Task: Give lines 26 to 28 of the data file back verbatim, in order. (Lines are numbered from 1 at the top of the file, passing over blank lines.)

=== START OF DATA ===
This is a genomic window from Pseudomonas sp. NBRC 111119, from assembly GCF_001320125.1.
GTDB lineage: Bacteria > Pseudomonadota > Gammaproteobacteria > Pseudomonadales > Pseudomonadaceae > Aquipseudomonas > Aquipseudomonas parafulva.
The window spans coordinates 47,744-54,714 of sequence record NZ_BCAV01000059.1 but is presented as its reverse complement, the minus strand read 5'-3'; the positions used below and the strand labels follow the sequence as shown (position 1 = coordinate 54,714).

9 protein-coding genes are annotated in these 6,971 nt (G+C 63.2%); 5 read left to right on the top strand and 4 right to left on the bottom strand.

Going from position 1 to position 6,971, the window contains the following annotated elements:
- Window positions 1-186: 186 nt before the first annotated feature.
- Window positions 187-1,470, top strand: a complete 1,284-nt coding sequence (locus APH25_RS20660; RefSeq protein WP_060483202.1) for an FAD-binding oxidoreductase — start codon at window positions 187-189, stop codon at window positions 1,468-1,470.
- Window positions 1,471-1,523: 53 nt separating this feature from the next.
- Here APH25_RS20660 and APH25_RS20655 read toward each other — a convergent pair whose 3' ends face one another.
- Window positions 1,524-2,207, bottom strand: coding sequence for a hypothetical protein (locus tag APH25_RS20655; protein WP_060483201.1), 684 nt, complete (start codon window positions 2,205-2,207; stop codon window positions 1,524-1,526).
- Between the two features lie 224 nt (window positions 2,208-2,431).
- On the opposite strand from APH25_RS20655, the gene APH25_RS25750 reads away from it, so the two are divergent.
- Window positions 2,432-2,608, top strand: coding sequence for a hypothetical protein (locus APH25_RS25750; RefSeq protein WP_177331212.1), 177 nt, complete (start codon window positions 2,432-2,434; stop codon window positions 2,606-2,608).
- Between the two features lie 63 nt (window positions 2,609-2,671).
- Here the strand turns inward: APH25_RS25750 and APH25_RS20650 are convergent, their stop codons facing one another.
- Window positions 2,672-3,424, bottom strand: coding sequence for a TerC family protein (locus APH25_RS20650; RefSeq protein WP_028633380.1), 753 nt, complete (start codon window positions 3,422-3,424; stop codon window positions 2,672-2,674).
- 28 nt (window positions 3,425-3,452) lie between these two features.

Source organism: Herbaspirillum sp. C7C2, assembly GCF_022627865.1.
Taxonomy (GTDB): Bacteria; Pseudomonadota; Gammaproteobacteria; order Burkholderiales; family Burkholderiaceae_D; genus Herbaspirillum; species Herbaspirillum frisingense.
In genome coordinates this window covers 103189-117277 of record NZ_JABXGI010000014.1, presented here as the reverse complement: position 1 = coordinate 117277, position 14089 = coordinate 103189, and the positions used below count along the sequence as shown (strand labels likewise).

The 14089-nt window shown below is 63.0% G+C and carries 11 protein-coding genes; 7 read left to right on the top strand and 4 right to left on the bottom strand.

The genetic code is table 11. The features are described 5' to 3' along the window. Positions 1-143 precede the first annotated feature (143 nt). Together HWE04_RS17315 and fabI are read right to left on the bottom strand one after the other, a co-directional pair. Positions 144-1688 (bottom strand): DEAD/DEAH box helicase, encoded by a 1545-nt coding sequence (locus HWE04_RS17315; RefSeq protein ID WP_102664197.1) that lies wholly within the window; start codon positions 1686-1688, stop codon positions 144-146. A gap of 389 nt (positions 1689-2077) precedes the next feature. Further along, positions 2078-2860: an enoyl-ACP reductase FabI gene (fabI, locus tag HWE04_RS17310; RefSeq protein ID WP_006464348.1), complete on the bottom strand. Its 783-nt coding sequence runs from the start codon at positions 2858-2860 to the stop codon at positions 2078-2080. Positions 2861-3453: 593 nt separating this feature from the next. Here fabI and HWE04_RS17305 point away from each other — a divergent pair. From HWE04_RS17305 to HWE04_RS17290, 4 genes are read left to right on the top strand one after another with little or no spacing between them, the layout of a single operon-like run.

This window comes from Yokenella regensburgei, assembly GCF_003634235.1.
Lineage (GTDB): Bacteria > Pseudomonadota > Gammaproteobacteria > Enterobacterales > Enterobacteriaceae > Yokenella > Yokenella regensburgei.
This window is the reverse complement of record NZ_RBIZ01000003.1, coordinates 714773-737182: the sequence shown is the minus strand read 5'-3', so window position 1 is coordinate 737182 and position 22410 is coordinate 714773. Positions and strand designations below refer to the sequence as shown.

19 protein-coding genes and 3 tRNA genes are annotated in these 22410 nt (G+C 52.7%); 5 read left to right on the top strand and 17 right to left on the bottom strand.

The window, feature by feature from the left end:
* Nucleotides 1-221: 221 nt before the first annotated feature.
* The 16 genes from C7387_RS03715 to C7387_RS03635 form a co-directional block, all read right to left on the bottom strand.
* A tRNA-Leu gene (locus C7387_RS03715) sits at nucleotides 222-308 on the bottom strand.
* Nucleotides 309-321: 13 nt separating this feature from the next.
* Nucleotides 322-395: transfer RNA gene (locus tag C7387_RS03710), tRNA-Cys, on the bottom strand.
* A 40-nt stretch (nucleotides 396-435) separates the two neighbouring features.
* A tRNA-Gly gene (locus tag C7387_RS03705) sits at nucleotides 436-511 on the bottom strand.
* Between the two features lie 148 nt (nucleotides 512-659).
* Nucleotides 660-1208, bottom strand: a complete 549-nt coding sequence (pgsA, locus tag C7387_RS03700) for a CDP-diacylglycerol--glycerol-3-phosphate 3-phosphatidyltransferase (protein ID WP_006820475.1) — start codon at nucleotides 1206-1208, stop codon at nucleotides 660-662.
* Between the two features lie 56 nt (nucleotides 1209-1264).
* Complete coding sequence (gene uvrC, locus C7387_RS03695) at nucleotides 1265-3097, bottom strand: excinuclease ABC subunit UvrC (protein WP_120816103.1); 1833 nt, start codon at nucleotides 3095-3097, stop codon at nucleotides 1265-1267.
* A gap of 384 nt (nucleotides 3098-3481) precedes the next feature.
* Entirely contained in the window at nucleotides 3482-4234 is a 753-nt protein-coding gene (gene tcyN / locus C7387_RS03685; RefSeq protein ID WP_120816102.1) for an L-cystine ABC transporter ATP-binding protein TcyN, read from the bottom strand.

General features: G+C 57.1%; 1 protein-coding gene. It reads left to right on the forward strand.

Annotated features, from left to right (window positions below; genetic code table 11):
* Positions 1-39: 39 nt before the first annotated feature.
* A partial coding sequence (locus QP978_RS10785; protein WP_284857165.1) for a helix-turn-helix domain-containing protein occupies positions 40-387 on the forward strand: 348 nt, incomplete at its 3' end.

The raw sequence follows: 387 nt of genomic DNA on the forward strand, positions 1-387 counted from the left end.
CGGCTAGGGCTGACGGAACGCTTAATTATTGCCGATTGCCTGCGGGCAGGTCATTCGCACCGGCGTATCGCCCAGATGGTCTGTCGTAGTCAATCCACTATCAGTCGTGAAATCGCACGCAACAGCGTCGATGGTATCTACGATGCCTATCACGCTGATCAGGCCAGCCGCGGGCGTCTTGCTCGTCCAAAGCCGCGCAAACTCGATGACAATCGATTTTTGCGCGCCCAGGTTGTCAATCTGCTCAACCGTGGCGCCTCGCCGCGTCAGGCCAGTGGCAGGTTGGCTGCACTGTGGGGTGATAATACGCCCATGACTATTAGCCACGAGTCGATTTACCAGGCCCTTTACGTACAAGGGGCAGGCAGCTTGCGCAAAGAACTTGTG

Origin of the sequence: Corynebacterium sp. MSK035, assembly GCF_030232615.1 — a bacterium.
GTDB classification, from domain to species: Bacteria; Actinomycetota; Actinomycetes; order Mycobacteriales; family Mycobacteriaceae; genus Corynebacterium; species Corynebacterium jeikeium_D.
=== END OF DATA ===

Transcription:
19 protein-coding genes and 3 tRNA genes are annotated in these 22410 nt (G+C 52.7%); 5 read left to right on the top strand and 17 right to left on the bottom strand.

The window, feature by feature from the left end:
* Nucleotides 1-221: 221 nt before the first annotated feature.